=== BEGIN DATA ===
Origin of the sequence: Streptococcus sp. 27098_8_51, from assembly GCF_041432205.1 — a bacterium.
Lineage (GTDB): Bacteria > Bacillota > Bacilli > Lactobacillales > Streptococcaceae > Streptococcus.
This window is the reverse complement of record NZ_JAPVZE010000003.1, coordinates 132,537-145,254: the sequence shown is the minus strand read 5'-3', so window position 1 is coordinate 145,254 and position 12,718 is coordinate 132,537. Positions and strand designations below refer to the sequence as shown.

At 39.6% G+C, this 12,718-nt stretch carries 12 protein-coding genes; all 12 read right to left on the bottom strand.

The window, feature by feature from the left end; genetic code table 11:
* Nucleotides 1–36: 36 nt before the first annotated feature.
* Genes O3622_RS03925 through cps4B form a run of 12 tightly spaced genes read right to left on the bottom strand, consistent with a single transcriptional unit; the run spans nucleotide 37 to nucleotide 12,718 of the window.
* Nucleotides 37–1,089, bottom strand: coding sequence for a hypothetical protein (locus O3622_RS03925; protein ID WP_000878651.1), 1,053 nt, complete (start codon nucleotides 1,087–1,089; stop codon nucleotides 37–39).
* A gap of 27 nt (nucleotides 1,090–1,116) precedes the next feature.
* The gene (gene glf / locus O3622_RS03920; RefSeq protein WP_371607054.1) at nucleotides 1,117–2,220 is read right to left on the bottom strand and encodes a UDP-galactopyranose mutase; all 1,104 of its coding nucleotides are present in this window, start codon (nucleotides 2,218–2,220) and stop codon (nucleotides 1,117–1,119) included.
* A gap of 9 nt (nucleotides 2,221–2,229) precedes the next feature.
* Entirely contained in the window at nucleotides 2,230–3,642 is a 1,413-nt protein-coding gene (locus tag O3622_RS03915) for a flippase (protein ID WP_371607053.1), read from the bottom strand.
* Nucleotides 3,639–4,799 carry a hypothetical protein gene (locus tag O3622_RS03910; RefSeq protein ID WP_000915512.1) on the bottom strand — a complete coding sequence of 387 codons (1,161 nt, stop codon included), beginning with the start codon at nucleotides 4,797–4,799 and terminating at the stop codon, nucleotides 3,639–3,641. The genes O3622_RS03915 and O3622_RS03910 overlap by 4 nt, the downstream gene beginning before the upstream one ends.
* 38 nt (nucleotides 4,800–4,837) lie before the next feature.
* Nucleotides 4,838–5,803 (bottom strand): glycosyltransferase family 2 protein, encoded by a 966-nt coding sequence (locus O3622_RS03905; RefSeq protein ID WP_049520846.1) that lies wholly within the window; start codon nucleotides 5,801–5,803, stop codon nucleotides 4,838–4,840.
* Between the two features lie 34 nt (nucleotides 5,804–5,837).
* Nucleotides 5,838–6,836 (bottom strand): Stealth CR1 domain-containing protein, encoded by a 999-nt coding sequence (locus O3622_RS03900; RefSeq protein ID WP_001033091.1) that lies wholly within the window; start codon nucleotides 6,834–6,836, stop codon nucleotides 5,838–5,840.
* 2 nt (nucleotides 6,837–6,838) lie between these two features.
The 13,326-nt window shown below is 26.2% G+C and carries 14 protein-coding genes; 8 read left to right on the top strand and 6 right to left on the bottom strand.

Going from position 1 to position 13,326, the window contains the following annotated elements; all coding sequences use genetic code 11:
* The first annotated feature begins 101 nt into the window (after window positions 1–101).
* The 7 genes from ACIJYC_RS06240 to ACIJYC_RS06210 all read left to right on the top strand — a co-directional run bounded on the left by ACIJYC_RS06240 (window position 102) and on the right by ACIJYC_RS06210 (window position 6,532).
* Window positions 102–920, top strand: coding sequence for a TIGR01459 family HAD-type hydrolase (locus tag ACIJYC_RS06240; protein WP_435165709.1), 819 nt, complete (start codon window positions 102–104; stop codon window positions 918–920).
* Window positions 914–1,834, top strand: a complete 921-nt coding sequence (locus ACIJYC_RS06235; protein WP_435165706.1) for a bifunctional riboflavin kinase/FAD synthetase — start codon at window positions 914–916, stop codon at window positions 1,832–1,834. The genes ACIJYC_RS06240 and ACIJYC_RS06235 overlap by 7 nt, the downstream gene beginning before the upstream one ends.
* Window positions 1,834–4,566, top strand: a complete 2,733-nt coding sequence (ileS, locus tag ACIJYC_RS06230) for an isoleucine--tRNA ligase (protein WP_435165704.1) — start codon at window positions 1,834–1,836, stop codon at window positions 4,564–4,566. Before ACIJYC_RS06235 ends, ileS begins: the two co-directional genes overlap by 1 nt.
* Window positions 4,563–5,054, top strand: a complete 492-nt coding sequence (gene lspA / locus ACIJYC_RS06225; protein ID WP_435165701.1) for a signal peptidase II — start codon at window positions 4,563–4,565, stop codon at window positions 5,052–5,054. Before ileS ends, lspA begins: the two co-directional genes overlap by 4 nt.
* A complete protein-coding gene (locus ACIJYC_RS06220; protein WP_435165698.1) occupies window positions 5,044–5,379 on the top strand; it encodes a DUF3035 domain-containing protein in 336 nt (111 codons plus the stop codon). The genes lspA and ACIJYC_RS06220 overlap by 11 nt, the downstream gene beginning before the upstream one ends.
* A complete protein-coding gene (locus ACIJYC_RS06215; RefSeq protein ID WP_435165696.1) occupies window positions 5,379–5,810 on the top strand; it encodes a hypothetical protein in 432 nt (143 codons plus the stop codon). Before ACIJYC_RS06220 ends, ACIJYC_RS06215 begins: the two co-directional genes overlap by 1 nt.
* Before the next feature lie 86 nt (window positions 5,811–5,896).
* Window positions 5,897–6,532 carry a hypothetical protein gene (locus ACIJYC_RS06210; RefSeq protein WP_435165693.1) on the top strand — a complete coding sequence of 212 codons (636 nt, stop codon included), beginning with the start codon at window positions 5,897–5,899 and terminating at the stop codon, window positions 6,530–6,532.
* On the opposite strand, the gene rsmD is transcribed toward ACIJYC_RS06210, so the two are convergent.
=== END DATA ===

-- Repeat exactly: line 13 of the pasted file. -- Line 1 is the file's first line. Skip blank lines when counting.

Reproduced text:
* Nucleotides 3,639–4,799 carry a hypothetical protein gene (locus tag O3622_RS03910; RefSeq protein ID WP_000915512.1) on the bottom strand — a complete coding sequence of 387 codons (1,161 nt, stop codon included), beginning with the start codon at nucleotides 4,797–4,799 and terminating at the stop codon, nucleotides 3,639–3,641. The genes O3622_RS03915 and O3622_RS03910 overlap by 4 nt, the downstream gene beginning before the upstream one ends.